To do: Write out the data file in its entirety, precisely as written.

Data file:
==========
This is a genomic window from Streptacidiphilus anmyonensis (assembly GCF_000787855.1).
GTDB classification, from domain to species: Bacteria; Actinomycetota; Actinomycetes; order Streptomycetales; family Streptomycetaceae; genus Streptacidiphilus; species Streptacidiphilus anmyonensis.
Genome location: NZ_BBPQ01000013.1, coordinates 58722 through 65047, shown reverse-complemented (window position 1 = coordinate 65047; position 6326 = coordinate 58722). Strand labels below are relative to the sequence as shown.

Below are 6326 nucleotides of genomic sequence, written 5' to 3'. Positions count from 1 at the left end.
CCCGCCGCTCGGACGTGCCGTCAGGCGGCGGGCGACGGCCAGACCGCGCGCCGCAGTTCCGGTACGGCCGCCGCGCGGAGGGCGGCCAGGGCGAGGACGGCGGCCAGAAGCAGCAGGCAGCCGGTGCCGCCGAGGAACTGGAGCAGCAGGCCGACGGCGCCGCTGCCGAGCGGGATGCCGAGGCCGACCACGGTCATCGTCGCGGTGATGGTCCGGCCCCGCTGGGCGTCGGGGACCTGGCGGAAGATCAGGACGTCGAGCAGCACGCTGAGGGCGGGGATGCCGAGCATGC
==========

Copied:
This is a genomic window from Streptacidiphilus anmyonensis (assembly GCF_000787855.1).
GTDB classification, from domain to species: Bacteria; Actinomycetota; Actinomycetes; order Streptomycetales; family Streptomycetaceae; genus Streptacidiphilus; species Streptacidiphilus anmyonensis.
Genome location: NZ_BBPQ01000013.1, coordinates 58722 through 65047, shown reverse-complemented (window position 1 = coordinate 65047; position 6326 = coordinate 58722). Strand labels below are relative to the sequence as shown.

Below are 6326 nucleotides of genomic sequence, written 5' to 3'. Positions count from 1 at the left end.
CCCGCCGCTCGGACGTGCCGTCAGGCGGCGGGCGACGGCCAGACCGCGCGCCGCAGTTCCGGTACGGCCGCCGCGCGGAGGGCGGCCAGGGCGAGGACGGCGGCCAGAAGCAGCAGGCAGCCGGTGCCGCCGAGGAACTGGAGCAGCAGGCCGACGGCGCCGCTGCCGAGCGGGATGCCGAGGCCGACCACGGTCATCGTCGCGGTGATGGTCCGGCCCCGCTGGGCGTCGGGGACCTGGCGGAAGATCAGGACGTCGAGCAGCACGCTGAGGGCGGGGATGCCGAGCATGC